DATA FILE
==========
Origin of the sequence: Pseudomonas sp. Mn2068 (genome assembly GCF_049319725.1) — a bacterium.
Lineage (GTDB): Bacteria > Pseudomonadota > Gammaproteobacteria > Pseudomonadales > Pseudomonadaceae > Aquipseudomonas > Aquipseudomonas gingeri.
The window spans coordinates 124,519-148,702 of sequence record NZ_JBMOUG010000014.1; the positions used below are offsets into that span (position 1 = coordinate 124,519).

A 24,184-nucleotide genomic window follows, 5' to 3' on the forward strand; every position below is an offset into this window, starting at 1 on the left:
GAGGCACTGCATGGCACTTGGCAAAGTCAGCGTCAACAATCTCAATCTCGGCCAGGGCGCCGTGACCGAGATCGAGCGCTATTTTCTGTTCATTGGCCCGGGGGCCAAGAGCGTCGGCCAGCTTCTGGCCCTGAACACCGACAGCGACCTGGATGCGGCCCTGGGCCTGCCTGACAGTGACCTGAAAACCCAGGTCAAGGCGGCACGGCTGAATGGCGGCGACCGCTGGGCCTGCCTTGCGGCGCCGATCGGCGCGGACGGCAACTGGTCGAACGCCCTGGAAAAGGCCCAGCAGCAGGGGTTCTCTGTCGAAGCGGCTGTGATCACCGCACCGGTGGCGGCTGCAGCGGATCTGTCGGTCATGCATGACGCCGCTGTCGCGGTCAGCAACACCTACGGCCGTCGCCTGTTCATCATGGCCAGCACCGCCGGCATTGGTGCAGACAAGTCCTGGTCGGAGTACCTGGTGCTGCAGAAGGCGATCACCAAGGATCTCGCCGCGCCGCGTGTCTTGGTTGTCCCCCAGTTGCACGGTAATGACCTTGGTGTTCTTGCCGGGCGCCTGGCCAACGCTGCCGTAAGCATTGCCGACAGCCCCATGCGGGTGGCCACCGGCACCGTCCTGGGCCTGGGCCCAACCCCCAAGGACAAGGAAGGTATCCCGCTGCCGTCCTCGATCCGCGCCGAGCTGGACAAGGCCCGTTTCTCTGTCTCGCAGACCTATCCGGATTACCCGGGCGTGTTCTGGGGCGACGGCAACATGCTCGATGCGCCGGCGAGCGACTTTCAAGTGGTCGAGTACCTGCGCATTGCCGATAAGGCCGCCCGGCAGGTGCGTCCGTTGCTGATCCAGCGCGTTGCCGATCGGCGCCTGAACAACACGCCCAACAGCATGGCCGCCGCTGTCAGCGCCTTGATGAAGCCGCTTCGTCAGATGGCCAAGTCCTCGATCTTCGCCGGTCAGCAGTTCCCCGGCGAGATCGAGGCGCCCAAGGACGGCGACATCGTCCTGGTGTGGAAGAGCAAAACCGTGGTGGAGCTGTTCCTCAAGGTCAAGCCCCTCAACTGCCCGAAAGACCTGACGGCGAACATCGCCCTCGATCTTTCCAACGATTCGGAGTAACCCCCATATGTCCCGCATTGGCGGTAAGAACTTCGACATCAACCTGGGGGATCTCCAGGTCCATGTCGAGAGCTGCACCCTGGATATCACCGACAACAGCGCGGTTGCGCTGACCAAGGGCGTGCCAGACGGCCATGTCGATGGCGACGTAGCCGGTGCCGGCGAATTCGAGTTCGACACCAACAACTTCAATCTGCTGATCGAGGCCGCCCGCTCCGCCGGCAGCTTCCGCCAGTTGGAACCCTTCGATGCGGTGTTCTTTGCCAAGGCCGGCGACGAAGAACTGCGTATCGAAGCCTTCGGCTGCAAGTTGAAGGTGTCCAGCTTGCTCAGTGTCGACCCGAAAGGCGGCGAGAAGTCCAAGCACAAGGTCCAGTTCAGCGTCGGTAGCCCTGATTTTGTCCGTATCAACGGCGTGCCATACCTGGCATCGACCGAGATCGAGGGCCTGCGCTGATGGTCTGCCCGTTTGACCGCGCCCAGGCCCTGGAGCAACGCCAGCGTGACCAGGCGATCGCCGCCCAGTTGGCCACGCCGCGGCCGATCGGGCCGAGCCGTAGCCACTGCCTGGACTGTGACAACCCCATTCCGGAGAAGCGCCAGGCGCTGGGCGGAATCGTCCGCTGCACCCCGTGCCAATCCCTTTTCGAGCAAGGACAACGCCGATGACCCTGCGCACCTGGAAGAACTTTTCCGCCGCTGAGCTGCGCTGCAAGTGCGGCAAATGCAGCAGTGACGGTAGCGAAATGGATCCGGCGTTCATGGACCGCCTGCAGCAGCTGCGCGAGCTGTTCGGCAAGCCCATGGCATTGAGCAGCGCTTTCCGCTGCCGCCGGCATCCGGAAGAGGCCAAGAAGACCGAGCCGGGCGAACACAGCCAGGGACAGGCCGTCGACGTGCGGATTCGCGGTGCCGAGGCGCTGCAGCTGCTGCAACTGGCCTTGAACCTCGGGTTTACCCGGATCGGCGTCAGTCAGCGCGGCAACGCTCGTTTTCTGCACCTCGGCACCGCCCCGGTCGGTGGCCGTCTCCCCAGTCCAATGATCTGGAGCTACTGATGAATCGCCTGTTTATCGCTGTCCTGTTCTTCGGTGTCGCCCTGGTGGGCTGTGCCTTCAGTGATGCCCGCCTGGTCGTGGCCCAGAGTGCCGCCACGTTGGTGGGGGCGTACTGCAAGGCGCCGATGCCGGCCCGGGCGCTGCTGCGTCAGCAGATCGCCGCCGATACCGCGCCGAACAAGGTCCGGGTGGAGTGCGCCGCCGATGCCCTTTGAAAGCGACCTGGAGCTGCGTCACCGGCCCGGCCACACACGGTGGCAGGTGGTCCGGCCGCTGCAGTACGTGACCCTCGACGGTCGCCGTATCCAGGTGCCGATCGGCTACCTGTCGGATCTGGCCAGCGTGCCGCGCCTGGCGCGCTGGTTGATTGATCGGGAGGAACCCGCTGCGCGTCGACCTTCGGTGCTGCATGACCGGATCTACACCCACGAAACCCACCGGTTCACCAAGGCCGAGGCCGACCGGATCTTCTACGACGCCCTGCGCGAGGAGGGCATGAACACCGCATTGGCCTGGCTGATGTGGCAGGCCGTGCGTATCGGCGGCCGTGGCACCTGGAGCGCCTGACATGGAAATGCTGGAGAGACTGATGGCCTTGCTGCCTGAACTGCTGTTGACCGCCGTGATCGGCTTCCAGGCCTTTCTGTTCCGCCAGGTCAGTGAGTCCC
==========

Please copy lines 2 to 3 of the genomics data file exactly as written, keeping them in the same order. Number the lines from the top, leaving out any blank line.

Lineage (GTDB): Bacteria > Pseudomonadota > Gammaproteobacteria > Pseudomonadales > Pseudomonadaceae > Aquipseudomonas > Aquipseudomonas gingeri.
The window spans coordinates 124,519-148,702 of sequence record NZ_JBMOUG010000014.1; the positions used below are offsets into that span (position 1 = coordinate 124,519).